Attachment C: OECD Code of Liberalisation of Capital Movements and the National Treatment Instrument for Foreign Controlled Enterprises


This attachment describes Australia's observance of two Organisation for Economic Co-operation and Development (OECD) instruments on foreign investment. The Code of Liberalisation of Capital Movements is a legally binding agreement between OECD member countries, adopted in 1961. The National Treatment Instrument for Foreign Controlled Enterprises is part of the 1976 OECD Declaration on International Investment and Multinational Enterprises (‘the Declaration’). The Declaration also includes a set of Guidelines for Multinational Enterprises (‘the Guidelines’).

The National Treatment Instrument sets out the principle of national treatment - that of according treatment to foreign-controlled enterprises operating in Member countries no less favourable than that accorded to domestic enterprises in like situations - and provides the means to promote and extend the application of this principle. Member countries agreed to notify to the OECD all government measures that constitute exceptions to National Treatment and to subject these measures to periodic review. The Guidelines lay down standards for the activities of multinational enterprises in OECD member countries, including the requirements for the disclosure of information.

The Declaration sets a standard of transparency for governments in two ways. Governments are required, through the National Treatment Instrument, to be transparent about all laws, regulations and policies concerning foreign investment. Governments are also required to promote the Guidelines, thereby encouraging multinationals to provide information on their structures, activities and policies.

This attachment does not cover standards promulgated by the World Bank or Asia-Pacific Economic Cooperation (APEC), or those instruments in the OECD and World Trade Organisation (WTO) that are related more to cross-border trade in services.

Code of Liberalisation of Capital Movements



Progressively abolish between one another restrictions on movements of capital. Australia accepts this obligation, recognising the federal system of government, through the federal government's commitment to encourage the States and Territories to achieve liberalisation of operations covered by the Code. Australia has recorded exceptions for its foreign investment policy and a particular restriction on access to the Australian financial market. Since agreeing to the Code Australia has liberalised the scope of foreign investment policy and all of its reservations on access to the Australian financial market, except that relating to the issue in Australia of bearer securities by foreign governments.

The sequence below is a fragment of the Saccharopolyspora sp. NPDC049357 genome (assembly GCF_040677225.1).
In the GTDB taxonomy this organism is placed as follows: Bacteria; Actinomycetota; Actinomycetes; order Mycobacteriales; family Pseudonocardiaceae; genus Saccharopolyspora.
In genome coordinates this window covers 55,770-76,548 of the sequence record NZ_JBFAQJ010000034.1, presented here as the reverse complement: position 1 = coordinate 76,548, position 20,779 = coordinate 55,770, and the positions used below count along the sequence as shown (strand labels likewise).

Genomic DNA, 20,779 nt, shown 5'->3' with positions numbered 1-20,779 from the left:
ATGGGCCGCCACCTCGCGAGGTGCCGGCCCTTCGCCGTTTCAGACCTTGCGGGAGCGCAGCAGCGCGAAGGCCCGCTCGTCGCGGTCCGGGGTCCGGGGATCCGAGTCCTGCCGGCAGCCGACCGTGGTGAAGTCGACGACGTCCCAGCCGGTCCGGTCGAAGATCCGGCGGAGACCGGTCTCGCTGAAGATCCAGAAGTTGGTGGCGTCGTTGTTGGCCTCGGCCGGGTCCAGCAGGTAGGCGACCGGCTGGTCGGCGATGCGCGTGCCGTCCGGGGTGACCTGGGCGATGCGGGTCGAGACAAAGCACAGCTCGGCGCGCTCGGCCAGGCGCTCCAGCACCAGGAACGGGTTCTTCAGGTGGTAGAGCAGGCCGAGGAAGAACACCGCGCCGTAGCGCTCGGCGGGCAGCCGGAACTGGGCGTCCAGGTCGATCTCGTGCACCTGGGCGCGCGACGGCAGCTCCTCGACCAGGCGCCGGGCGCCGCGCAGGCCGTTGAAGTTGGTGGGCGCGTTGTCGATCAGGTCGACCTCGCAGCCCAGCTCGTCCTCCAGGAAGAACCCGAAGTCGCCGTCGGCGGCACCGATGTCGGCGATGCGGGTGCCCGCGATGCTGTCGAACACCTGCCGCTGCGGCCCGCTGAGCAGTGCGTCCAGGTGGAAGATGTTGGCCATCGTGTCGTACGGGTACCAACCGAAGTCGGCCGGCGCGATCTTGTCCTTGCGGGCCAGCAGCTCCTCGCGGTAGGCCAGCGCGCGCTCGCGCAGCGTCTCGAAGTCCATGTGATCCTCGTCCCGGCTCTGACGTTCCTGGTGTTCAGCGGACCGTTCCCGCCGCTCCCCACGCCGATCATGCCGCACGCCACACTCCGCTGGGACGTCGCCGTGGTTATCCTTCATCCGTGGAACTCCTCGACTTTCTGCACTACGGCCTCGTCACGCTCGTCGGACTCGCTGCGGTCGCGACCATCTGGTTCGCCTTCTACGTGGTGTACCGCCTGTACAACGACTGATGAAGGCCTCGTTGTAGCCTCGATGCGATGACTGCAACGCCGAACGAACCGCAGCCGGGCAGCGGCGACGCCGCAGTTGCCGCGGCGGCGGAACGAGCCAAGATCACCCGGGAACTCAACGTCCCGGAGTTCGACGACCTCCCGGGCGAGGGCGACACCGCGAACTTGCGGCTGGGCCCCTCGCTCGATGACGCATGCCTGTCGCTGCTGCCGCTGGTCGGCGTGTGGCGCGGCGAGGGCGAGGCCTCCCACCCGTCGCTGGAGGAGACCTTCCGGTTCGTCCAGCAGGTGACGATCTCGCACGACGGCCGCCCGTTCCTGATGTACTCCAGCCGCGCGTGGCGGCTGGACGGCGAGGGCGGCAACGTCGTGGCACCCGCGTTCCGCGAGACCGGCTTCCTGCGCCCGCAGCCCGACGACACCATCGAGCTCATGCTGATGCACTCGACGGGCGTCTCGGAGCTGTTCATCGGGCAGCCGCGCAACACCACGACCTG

Treat all non-resident owned assets in the same way. Australia maintains a foreign investment policy that is non-discriminatory as to the source of country of investments.
Permit the liquidation of and transfer for all non-resident assets. Australia has removed all exchange controls affecting capital outflows associated with foreign investments in Australia.
Preclude the introduction of new restrictions or reinstating abolished restrictions on specified items, including foreign direct investment. Over the past decade Australia has not sought to tighten its foreign investment policy. All policy changes have been in a liberalising direction.
Extend liberalisation measures to members of the IMF. The benefits of all liberalisations are made available to all non-resident investors.
Avoid new or more restrictive exchange restrictions on the movements of capital or the use of non-resident owned funds. Australia has not sought to reintroduce exchange control restrictions since they were dismantled in the 1980s.

National Treatment Instrument for Foreign Controlled Enterprises



Recognising certain exceptions, accord to enterprises operating within their territories and owned or controlled directly or indirectly by nationals of another member country, treatment no less favourable than that accorded in like situations to domestic enterprises. With some exceptions established foreign controlled enterprises are accorded national treatment. Australia has reported as exceptions: provisions of foreign investment policy that impact on investment by foreign controlled enterprises; official aids and subsidies for films; foreign aid; and five exceptions by States that impact on investment by established foreign controlled enterprises.
Notify within a defined period all measures constituting exceptions to national treatment and any subsequent modifications of those measures. Australia has reported all measures, as published in Annex III of National Treatment Instrument for Foreign Controlled Enterprises, OECD, Paris, 1993. It includes for example the authorisation requirement for all acquisitions of real estate unless exempt by regulation.
Scope to refer to the OECD prejudicial measures by another member that are contrary to the undertakings with regard to national treatment. In addition to periodic country views, countries are often asked to report to the OECD committees on recent changes to measures affecting foreign investment. Australia has participated in this review process.
Agree to examination of exceptions lodged by member countries, with the aim of making suitable proposals to assist members to withdraw their exceptions. Australia has participated in, and been the subject of, periodic examinations by the OECD of its exceptions. At each review Australia has been able to withdraw a number of exceptions due to liberalisation measures taken during the period between reviews.